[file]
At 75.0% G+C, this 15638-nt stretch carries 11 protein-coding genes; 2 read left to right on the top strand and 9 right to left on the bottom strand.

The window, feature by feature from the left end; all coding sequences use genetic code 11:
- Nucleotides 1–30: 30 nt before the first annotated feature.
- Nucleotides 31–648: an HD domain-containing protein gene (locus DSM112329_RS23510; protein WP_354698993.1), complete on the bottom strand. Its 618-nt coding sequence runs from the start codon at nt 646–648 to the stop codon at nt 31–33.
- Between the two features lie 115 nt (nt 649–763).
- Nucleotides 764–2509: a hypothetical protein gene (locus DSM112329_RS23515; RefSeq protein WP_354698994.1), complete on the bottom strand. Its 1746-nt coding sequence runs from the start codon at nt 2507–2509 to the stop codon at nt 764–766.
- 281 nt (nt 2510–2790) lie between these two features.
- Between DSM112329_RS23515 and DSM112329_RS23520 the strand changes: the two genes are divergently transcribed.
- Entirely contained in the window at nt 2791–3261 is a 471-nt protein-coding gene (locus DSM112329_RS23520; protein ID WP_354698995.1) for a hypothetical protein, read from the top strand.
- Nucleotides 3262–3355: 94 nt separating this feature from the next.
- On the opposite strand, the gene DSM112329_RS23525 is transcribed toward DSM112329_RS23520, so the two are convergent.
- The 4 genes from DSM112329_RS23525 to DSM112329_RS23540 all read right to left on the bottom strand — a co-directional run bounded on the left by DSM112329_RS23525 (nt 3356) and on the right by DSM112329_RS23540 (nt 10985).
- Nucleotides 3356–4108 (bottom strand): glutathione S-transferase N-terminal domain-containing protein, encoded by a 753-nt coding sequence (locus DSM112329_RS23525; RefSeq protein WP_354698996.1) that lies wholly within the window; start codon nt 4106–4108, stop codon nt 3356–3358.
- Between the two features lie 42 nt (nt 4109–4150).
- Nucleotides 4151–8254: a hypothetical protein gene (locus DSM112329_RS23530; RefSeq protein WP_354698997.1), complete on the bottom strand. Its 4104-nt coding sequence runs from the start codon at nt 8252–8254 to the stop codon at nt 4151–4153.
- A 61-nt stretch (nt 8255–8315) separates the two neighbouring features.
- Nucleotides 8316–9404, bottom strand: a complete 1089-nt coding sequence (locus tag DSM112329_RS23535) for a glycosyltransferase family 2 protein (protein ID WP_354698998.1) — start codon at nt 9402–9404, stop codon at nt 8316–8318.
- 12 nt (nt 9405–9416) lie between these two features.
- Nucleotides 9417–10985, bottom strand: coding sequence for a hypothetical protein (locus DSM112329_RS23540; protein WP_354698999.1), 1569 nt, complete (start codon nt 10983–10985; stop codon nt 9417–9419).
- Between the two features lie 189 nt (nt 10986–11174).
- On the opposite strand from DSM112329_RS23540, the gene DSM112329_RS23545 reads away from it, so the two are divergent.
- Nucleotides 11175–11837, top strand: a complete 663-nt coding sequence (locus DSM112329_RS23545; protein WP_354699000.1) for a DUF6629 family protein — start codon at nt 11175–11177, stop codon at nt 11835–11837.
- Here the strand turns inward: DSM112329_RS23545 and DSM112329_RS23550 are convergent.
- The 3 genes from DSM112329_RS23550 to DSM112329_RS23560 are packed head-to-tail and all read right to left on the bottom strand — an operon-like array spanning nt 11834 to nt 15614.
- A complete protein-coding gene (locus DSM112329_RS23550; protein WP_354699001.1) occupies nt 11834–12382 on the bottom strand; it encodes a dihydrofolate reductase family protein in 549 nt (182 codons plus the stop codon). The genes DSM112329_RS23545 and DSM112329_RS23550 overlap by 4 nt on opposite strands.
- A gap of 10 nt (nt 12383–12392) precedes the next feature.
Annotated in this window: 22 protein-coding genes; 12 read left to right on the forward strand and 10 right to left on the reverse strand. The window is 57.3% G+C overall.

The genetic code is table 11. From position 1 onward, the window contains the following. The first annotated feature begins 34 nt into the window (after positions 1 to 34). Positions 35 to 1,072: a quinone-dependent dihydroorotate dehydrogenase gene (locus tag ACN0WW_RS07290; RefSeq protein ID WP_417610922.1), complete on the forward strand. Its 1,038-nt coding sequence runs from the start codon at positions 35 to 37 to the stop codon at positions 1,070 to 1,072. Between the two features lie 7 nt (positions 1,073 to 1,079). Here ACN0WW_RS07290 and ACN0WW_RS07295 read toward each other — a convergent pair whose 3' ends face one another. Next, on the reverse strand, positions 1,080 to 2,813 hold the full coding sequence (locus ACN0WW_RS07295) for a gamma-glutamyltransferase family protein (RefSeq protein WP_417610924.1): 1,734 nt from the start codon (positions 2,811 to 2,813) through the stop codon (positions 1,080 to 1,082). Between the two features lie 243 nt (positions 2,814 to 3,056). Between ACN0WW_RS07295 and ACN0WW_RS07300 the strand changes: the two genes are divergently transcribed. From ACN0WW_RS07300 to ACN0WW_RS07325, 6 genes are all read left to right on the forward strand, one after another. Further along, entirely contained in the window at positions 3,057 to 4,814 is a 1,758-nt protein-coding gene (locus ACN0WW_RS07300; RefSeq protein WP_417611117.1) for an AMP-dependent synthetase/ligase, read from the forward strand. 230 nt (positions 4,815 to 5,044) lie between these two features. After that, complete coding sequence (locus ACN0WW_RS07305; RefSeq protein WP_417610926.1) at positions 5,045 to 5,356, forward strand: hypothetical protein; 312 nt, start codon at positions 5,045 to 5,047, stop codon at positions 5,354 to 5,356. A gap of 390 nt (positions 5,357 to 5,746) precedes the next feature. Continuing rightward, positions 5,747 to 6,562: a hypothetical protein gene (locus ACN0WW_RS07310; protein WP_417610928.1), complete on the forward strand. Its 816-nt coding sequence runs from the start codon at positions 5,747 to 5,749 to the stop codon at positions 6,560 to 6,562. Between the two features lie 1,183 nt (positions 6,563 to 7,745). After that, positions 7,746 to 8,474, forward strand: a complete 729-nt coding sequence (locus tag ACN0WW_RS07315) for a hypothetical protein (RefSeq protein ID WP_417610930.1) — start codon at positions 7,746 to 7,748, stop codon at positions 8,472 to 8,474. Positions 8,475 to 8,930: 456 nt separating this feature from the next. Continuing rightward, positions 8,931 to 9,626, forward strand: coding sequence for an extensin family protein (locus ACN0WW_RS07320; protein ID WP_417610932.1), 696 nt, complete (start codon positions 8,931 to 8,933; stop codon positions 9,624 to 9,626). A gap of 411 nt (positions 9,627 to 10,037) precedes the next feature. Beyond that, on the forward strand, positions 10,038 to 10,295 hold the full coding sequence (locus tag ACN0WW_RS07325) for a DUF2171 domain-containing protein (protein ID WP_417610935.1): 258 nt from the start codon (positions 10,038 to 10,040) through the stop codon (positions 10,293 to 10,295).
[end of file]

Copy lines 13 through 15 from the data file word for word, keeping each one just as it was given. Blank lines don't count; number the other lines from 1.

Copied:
- Nucleotides 3356–4108 (bottom strand): glutathione S-transferase N-terminal domain-containing protein, encoded by a 753-nt coding sequence (locus DSM112329_RS23525; RefSeq protein WP_354698996.1) that lies wholly within the window; start codon nt 4106–4108, stop codon nt 3356–3358.
- Between the two features lie 42 nt (nt 4109–4150).
- Nucleotides 4151–8254: a hypothetical protein gene (locus DSM112329_RS23530; RefSeq protein WP_354698997.1), complete on the bottom strand. Its 4104-nt coding sequence runs from the start codon at nt 8252–8254 to the stop codon at nt 4151–4153.